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Ellis Marsalis: Patriarch of New Orleans Jazz

Courtesy of Tulane Public Relations

Courtesy of Tulane Public Relations

Courtesy of Tulane Public Relations

Ellis Marsalis: Patriarch of New Orleans Jazz

September 21, 2017

Ellis Marsalis is a jazz icon, even if he doesn’t intend to be. The music legend, father of Branford, Wynton, Jason and Delfeayo Marsalis, recipient of five honorary doctorate awards and foundational figure in New Orleans jazz education, doesn’t really care about his reputation.

“I really don’t think much about a legacy …,” Marsalis said. “Like I said, when it comes down to it, as long as I can play and continue to enjoy, that’s just what I intend to do.”

Born in 1934, Marsalis began music lessons at age 11. He started listening to jazz on the radio and asked his mother to buy him a clarinet. Eventually he moved on to the tenor saxophone and then to the piano.

At the time, the New Orleans music scene was focused on Dixieland, a traditional style of jazz that was inspired by ragtime, military brass bands, the blues and gospel music. Marsalis, however, was interested in the rhythm and blues he was hearing on the radio, influenced by artists like Charlie Parker and Dexter Gordon.

Marsalis joined forces with Harold Battiste, Alvin Batiste and Ed Blackwell, moved to Los Angeles for the summer of 1959 and recorded his first album, “American Jazz Quintet.” He moved back shortly afterward to join the Marine Corps.

“I heard from our recruiter in the Marine Corps and he said, ‘Well if you volunteer for the draft you can do two years and be done,’ and that sounded good to me,” Marsalis said.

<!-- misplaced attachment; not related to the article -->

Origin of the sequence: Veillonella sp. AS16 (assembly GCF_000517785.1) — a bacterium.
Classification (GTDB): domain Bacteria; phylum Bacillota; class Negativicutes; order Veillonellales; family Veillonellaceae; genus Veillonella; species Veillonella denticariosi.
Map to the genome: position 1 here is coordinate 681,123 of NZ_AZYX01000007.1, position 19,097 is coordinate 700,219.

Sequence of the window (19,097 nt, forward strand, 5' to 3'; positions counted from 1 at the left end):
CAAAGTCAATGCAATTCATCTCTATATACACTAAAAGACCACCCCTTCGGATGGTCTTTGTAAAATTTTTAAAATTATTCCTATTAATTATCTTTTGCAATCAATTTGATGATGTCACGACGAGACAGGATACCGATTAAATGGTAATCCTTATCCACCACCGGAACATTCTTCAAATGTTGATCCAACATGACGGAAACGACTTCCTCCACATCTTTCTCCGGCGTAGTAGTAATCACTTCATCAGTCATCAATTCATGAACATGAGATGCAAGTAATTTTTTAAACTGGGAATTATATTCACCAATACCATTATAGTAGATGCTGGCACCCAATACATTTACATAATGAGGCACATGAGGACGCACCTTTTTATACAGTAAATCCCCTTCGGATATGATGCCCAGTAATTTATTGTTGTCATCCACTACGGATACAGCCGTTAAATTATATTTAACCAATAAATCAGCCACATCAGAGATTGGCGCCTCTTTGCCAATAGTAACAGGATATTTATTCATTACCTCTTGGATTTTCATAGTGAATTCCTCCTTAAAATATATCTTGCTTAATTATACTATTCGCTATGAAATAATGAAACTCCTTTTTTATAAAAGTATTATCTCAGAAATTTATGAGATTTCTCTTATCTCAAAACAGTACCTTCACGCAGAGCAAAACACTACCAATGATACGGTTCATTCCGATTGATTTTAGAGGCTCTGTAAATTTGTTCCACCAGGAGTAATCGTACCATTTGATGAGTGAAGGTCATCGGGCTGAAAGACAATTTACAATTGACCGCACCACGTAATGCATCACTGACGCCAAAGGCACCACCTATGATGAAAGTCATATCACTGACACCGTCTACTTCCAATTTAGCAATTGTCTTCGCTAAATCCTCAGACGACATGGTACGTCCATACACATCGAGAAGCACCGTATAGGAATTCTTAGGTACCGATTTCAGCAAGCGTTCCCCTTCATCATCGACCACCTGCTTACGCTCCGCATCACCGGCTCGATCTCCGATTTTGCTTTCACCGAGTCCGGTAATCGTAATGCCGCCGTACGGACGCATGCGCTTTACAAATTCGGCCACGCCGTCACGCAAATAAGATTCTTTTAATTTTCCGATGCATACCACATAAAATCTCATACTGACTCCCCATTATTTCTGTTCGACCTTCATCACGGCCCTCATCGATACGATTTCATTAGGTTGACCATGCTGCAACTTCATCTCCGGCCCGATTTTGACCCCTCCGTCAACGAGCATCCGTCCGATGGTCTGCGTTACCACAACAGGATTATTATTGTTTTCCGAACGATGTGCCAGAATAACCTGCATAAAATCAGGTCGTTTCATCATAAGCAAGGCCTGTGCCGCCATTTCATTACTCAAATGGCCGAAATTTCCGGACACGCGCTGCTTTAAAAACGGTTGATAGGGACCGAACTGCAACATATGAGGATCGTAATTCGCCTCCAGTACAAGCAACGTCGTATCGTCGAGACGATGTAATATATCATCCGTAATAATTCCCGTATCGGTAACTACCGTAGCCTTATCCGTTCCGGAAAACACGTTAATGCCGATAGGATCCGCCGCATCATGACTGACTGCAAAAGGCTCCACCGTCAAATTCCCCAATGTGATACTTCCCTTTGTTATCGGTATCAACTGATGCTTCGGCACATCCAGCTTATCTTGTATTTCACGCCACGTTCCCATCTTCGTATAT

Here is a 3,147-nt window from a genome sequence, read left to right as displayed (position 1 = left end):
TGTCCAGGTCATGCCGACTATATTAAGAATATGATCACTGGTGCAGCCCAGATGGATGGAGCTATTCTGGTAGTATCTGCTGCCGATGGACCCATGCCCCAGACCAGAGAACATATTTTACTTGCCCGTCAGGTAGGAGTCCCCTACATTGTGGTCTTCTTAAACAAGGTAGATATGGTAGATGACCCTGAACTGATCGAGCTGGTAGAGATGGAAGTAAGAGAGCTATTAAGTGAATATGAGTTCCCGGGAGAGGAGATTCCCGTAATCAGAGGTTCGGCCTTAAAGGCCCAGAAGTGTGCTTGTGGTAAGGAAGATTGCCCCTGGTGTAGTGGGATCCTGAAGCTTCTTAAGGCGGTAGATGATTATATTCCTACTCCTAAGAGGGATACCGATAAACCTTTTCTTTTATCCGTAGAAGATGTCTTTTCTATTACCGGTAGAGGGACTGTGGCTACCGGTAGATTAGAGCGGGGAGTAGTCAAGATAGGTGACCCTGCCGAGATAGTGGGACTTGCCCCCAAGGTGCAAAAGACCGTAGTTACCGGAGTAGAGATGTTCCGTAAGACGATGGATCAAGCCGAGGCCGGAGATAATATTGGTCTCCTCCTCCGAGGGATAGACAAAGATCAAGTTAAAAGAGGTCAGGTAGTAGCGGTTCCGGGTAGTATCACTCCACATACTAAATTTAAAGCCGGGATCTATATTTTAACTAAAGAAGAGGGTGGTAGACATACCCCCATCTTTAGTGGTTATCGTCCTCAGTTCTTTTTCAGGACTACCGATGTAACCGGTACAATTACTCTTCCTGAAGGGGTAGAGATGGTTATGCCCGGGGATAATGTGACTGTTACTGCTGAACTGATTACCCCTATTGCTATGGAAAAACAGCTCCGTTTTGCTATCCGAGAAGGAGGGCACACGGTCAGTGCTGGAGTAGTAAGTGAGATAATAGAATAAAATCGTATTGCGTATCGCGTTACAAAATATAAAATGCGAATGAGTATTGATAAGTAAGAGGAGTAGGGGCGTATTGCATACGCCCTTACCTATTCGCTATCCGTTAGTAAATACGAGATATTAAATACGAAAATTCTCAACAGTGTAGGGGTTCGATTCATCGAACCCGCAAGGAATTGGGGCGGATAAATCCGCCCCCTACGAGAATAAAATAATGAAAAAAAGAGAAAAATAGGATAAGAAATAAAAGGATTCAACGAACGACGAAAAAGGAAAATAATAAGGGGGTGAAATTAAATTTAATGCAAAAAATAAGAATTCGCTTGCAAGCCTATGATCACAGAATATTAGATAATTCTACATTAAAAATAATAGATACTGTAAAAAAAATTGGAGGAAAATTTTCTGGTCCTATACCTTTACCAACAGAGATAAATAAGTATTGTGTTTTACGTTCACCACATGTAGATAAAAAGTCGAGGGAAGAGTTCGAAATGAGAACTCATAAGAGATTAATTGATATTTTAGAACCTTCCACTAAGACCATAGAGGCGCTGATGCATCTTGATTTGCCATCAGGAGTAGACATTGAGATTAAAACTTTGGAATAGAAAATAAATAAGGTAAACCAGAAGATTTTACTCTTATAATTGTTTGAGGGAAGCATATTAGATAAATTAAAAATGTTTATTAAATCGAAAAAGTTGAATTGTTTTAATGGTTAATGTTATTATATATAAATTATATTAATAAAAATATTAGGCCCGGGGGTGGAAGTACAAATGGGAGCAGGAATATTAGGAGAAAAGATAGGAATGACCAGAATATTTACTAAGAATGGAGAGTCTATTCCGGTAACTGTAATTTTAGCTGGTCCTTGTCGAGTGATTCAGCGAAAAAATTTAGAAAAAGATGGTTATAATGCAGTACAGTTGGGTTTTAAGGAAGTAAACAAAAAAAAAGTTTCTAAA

While in the military, the pianist joined a quartet called the “Core 4” and appeared on television, fulfilling his service by playing music. After two years, Marsalis returned to New Orleans, married his wife Delores Ferdinand and started a family.

As his children grew up, they too gravitated toward jazz. Of his six sons, four are musicians.

One of his sons, Wynton, is the first person to win the Pulitzer Prize for Music for a jazz composition. He has also won nine Grammy Awards and is the artistic director of jazz at Lincoln Center for the Performing Arts in New York City. Another son, Branford, served as the musical director for the Late Show with Jay Leno, has won three Grammy Awards and was called “arguably the most respected living U.S. jazz instrumentalist” by the Las Vegas Sun.

When asked what it’s been like to watch his children earn critical acclaim and unbridled success, he responded, “It’s good, you know.” Marsalis is a man of few words and many melodies.

As the patriarch of a legendary jazz family, Marsalis found the best way to ensure his sons’ success was to provide them with the best education possible and not predetermine whether they entered music. As a teacher in the New Orleans Center for Creative Arts, Marsalis taught Wynton and Branford, along with his other sons Delfeayo and Jason, in addition to famous jazz musicians Harry Connick Jr. and Terence Blanchard.

Marsalis spent a bulk of his career teaching at universities, instead of touring the country and recording music. He later went on to record a number of albums in the 1980s and onward, including “Fathers and Sons,” an album on which Wynton and Branford are featured.

Throughout his educational career, Marsalis taught African-American music at Xavier University and served as the director of NOCCA’s Jazz Studies program, coordinator of Jazz Studies at Virginia Commonwealth University and chair of Jazz Studies at the University of New Orleans.

In 2001, Marsalis retired from UNO and has been performing ever since. The pianist said he views jazz as a practical tool and an activity in which he takes great pleasure.

“I really do enjoy it,” Marsalis said. “I don’t have a job where someone can say, ‘you have to retire.'”

Newcomb-Tulane College has booked Marsalis to perform at 7 p.m. this Thursday in Dixon Hall.

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